Longitudinal postnatal weight measurements for the prediction of retinopathy of prematurity

Arch Ophthalmol. 2010 Apr;128(4):443-7. doi: 10.1001/archophthalmol.2010.31.


Objective: To validate longitudinal postnatal weight gain as a method for predicting severe retinopathy of prematurity (ROP) in a US cohort.

Methods: Both ROP evaluations and weekly weight measurements from birth to postmenstrual week 36 for 318 infants were entered into a computer-based surveillance system, WINROP. This system signaled an alarm when the rate of weight gain decreased compared with control subjects. Infants were classified into 3 groups: (1) no alarm, (2) low-risk alarm, or (3) high-risk alarm. Maximum ROP for each infant was categorized as (1) no ROP (immature or mature vascularization), (2) mild ROP (stage 1 or 2 ROP in zone II or III, without plus disease), or (3) severe ROP (any prethreshold, any stage 3, or threshold ROP). A high-risk alarm identified infants at risk for developing severe ROP.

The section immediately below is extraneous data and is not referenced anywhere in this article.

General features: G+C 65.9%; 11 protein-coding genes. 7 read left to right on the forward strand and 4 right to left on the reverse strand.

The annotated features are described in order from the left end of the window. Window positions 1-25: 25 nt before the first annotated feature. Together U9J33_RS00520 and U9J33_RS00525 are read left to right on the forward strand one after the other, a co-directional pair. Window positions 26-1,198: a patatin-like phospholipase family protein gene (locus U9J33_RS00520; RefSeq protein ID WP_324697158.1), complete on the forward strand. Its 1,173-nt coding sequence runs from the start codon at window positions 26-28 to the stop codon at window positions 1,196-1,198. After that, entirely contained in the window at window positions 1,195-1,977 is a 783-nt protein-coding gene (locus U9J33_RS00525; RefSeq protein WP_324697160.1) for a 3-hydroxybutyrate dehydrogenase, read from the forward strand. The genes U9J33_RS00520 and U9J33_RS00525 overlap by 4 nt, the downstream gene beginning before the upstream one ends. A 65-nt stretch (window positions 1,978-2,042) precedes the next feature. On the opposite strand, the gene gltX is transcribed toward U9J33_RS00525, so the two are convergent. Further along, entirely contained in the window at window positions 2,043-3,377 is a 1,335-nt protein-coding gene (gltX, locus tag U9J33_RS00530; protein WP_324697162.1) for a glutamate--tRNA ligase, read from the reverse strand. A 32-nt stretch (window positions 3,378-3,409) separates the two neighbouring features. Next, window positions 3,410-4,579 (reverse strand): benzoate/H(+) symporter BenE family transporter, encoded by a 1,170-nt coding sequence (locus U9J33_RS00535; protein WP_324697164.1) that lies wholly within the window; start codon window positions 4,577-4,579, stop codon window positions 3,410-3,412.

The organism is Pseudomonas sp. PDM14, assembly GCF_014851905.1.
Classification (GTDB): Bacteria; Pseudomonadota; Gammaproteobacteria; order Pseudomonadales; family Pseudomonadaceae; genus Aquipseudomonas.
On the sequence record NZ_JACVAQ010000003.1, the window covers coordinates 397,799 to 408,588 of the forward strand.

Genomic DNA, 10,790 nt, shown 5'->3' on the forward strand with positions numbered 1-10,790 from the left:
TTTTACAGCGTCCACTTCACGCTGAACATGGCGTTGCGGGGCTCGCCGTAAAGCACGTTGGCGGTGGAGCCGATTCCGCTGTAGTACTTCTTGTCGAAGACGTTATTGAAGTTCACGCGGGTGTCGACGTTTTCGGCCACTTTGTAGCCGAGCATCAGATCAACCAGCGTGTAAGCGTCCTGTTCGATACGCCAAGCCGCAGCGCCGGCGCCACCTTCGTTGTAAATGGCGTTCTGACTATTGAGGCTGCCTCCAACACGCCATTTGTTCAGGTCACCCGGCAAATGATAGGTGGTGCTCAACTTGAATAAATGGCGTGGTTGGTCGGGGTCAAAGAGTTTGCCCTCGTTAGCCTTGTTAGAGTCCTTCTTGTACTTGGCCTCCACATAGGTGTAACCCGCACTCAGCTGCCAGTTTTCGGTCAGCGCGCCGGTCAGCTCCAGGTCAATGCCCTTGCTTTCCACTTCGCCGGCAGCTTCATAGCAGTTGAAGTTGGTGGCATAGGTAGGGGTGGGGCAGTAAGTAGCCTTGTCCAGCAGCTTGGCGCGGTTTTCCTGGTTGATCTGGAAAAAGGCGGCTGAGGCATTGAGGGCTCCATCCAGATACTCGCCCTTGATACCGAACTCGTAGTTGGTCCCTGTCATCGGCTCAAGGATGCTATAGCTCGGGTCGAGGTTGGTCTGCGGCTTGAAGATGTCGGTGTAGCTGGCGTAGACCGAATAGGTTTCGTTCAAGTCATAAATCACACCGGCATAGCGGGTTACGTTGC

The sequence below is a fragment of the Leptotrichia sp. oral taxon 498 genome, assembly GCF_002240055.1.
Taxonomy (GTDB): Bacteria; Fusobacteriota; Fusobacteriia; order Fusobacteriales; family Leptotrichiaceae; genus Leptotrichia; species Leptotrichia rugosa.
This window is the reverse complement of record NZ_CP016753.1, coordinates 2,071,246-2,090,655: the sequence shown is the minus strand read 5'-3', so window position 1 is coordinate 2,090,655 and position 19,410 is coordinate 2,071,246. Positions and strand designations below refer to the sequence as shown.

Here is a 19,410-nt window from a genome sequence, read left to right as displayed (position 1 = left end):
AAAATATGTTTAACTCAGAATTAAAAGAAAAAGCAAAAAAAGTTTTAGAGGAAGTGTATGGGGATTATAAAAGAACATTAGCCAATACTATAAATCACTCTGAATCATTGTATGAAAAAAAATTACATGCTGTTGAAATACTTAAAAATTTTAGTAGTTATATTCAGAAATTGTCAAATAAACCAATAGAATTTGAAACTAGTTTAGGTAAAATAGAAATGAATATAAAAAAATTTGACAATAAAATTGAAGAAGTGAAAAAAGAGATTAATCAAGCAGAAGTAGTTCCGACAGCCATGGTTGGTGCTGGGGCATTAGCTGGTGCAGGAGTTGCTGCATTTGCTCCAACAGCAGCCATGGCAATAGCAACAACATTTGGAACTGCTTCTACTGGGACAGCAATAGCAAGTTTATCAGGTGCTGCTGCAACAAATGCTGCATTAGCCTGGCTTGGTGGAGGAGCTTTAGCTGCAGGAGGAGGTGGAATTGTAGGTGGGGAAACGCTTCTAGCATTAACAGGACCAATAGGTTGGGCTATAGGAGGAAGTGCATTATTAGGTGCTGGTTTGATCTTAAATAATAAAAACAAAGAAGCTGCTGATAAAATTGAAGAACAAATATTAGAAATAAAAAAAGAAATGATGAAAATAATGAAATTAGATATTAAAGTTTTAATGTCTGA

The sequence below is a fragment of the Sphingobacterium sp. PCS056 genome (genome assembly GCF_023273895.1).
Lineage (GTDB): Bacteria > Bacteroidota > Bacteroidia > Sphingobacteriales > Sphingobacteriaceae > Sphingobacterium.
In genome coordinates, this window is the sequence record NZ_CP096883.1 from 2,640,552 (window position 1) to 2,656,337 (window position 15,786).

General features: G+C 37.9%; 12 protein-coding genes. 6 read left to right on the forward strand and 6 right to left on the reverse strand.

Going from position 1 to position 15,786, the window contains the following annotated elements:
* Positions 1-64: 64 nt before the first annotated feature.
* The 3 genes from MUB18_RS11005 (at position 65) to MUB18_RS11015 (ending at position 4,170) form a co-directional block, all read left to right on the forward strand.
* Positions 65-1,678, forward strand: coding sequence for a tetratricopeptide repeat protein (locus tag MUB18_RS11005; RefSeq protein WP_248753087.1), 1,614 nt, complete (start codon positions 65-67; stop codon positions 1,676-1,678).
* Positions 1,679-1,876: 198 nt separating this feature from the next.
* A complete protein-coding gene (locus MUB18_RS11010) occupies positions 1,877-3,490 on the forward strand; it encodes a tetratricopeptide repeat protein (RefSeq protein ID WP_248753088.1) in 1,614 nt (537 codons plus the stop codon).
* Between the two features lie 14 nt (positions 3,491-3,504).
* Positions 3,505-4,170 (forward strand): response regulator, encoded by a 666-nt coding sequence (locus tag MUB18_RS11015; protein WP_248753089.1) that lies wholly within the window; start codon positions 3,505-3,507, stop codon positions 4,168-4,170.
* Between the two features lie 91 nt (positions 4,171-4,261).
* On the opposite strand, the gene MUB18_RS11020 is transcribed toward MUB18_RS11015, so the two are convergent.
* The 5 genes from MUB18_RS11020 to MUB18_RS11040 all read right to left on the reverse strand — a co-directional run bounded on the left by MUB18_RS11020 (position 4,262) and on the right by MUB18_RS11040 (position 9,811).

Results: A high-risk alarm occurred in 81 infants (25.5%) and detected all infants who developed severe ROP a median of 9 weeks before diagnosis. The remaining infants received no alarm or a low-risk alarm. None of these infants developed more than mild ROP.

Conclusions: Longitudinal postnatal weight gain may help predict ROP. In a US cohort, the WINROP system had a sensitivity of 100% and identified infants early who developed severe ROP. With further validation, WINROP has the potential to safely reduce the number of ROP examinations.

Publication types

  • Validation Study

MeSH terms

  • Algorithms
  • Birth Weight / physiology*
  • Female
  • Gestational Age
  • Humans
  • Infant
  • Infant, Newborn
  • Infant, Premature
  • Infant, Very Low Birth Weight
  • Insulin-Like Growth Factor I / analysis
  • Longitudinal Studies
  • Male
  • Retinopathy of Prematurity / blood
  • Retinopathy of Prematurity / diagnosis*
  • Retrospective Studies
  • Sentinel Surveillance
  • Weight Gain / physiology*


  • Insulin-Like Growth Factor I